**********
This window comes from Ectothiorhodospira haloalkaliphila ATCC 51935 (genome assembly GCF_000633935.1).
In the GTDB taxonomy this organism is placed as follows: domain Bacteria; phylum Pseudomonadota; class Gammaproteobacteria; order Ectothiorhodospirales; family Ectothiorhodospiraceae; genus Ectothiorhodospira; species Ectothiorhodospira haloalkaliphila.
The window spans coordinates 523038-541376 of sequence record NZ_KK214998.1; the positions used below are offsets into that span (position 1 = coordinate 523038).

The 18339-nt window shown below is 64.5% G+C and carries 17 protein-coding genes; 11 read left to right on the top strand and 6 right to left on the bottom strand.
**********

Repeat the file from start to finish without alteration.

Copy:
This window comes from Ectothiorhodospira haloalkaliphila ATCC 51935 (genome assembly GCF_000633935.1).
In the GTDB taxonomy this organism is placed as follows: domain Bacteria; phylum Pseudomonadota; class Gammaproteobacteria; order Ectothiorhodospirales; family Ectothiorhodospiraceae; genus Ectothiorhodospira; species Ectothiorhodospira haloalkaliphila.
The window spans coordinates 523038-541376 of sequence record NZ_KK214998.1; the positions used below are offsets into that span (position 1 = coordinate 523038).

The 18339-nt window shown below is 64.5% G+C and carries 17 protein-coding genes; 11 read left to right on the top strand and 6 right to left on the bottom strand.